So they don't feed that often. But they're mostly starting from a clean slate when they're born. So the younger the tick, the smaller the tick, the less likely it has infectious agents within it. So but on the other side of things, even though it has less infectious agents in it as a nymph versus an adult, more people get sick from nymphs. Because they're much harder to detect because of their size, close to those nymphs I showed you earlier, versus the adults, which are substantially larger, even though they're still small, comparatively speaking, they're substantially larger. Yeah. So it's important to know what type of tick because if my dog gets a young dog tick on or in him, I'm really not going to worry too much. But if it's an adult stage deer tick that's fully engaged, then I’ve got to be a little concerned. So do I react the same with let's say, if it was my wife or my son? Versus my dog? No.

Because going to the vet, I mean, my dog gets ticks a lot more than I do. Yeah. And seems to be okay, although one of my dogs has had some disease. We didn't specify which tick borne illness but has had tick borne illness. I'm going to assume it's Lyme. And we did treat him and he's fine, thankfully, but it's important to know a couple of things: ticks on, dogs tend to leave very pronounced evidence of the bite at the bite site. What I found is it's very strange, it gets hard, it can raise like a big welt in some cases, and becomes like a crusty scabby welt. And I don't, I mean, I certainly that wouldn't be caused for me to be freaking out. Because my dog’s had tons of tick bites. And he seems to have this reaction quite often. And I think it's just a reaction to the bite. And that's it.

In the instance that he got sick, I didn't really notice anything unusual at the bite site. So regardless of exposure, a lot of dogs will get this big welt, crusty welt that looks like it itches and feels terrible. But my dog seems to not be bothered by it. And even afterwards, to this day, I know he had a tick bite on his, it's kind of near his tail. So I think it has that kind of effect on the animal, but that doesn't have any bearing on exposure to disease. I think that's just a separate issue. So I'm trying to try to tell people not to freak out. Just because it has a crusty scabby welt after the bite. That's kind of typical.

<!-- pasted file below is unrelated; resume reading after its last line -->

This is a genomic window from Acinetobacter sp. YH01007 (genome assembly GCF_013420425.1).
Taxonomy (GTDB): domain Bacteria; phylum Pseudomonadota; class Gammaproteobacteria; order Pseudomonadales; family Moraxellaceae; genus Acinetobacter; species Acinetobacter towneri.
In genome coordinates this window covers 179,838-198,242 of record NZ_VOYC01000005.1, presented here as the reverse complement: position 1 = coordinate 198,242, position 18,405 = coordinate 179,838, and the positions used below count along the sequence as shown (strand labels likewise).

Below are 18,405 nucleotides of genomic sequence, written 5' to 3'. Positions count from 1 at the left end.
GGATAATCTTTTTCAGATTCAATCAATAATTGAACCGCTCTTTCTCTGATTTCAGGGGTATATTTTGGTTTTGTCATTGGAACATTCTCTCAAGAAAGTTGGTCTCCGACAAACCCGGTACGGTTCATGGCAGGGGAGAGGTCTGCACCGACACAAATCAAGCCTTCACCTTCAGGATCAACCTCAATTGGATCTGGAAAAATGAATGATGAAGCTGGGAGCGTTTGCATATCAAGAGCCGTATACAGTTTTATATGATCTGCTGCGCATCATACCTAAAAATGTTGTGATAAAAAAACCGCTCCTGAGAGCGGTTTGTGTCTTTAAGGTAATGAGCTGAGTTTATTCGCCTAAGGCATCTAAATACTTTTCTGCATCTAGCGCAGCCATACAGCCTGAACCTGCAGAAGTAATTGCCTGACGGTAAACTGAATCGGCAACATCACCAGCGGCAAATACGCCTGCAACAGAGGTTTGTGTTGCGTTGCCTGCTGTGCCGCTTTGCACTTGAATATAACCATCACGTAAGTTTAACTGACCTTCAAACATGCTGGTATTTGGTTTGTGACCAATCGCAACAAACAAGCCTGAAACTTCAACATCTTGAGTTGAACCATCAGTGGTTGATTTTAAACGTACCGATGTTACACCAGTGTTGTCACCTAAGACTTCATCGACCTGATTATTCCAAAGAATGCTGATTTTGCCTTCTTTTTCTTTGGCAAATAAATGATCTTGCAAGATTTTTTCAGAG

Mark at Insect Shield

So I mean, how alarming is it? You know, you're saying you've got to try to identify that tick on your dog once you remove it. But what about going to the vet? I mean, should people seriously consider taking the dog to the vet once it's been bitten or not? 

Tick Man Dan

You can, although if it were me, my dogs would be going quite often and it would get kind of expensive. What I do is I let the dog and his behavior tell me what's going on. Because unlike people, dogs are pretty, you know, clear if they're not feeling well.

As far as what I know about tick borne illnesses, for example, you know, some people might feel a little tired, but they still go to work. They're not telling anybody because you know, it's just I'm getting old or you know, I have allergies. I don't know what it is. And they may be infected. But well, dogs tend to… you know their behavior. My dogs are food obsessed. They are crazy when it comes to chasing squirrels and going on their walks and all that stuff like most dogs are, and just out of the blue one day, Charlie, he was laying down, it's time to eat. He just picked up his head and looked at me and put his head back down. Okay? This is not right. Okay, maybe he's got a little stomach thing. We waited a little while, a day or so. And he was still kind of lethargic. But then later that evening, usually he jumps right up on the chair, or on the couch. His back legs were like jelly, and he was limping. And I said, Okay, you're going to the vet. They wanted to do all sorts of tests. I said, you know, just put him on the antibiotics. Within five days he was back to normal. Three to five days. And he was he then kept on the antibiotics for a month.